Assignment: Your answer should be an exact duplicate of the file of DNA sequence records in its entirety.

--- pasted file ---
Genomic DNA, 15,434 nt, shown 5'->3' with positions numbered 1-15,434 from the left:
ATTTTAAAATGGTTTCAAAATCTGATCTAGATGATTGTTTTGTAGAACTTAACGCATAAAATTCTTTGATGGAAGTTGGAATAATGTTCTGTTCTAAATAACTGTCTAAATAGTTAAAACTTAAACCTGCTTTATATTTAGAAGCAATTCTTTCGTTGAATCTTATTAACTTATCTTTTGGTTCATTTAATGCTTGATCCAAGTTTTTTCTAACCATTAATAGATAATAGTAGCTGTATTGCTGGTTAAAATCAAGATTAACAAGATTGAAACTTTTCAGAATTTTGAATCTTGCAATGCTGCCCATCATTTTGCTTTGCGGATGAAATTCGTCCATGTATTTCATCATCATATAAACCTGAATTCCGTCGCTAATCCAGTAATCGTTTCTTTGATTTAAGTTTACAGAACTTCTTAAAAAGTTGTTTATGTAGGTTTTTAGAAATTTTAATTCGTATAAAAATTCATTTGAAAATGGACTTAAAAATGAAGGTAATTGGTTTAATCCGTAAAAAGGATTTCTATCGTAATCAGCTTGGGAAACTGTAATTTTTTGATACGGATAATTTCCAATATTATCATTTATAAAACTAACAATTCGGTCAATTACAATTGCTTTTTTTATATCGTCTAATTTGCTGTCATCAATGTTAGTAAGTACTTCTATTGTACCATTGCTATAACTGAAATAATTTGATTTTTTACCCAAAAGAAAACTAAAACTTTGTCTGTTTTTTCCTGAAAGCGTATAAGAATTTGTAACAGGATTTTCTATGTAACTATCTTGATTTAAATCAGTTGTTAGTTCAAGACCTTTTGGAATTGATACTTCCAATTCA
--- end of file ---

Genomic DNA, 15,434 nt, shown 5'->3' with positions numbered 1-15,434 from the left:
ATTTTAAAATGGTTTCAAAATCTGATCTAGATGATTGTTTTGTAGAACTTAACGCATAAAATTCTTTGATGGAAGTTGGAATAATGTTCTGTTCTAAATAACTGTCTAAATAGTTAAAACTTAAACCTGCTTTATATTTAGAAGCAATTCTTTCGTTGAATCTTATTAACTTATCTTTTGGTTCATTTAATGCTTGATCCAAGTTTTTTCTAACCATTAATAGATAATAGTAGCTGTATTGCTGGTTAAAATCAAGATTAACAAGATTGAAACTTTTCAGAATTTTGAATCTTGCAATGCTGCCCATCATTTTGCTTTGCGGATGAAATTCGTCCATGTATTTCATCATCATATAAACCTGAATTCCGTCGCTAATCCAGTAATCGTTTCTTTGATTTAAGTTTACAGAACTTCTTAAAAAGTTGTTTATGTAGGTTTTTAGAAATTTTAATTCGTATAAAAATTCATTTGAAAATGGACTTAAAAATGAAGGTAATTGGTTTAATCCGTAAAAAGGATTTCTATCGTAATCAGCTTGGGAAACTGTAATTTTTTGATACGGATAATTTCCAATATTATCATTTATAAAACTAACAATTCGGTCAATTACAATTGCTTTTTTTATATCGTCTAATTTGCTGTCATCAATGTTAGTAAGTACTTCTATTGTACCATTGCTATAACTGAAATAATTTGATTTTTTACCCAAAAGAAAACTAAAACTTTGTCTGTTTTTTCCTGAAAGCGTATAAGAATTTGTAACAGGATTTTCTATGTAACTATCTTGATTTAAATCAGTTGTTAGTTCAAGACCTTTTGGAATTGATACTTCCAATTCA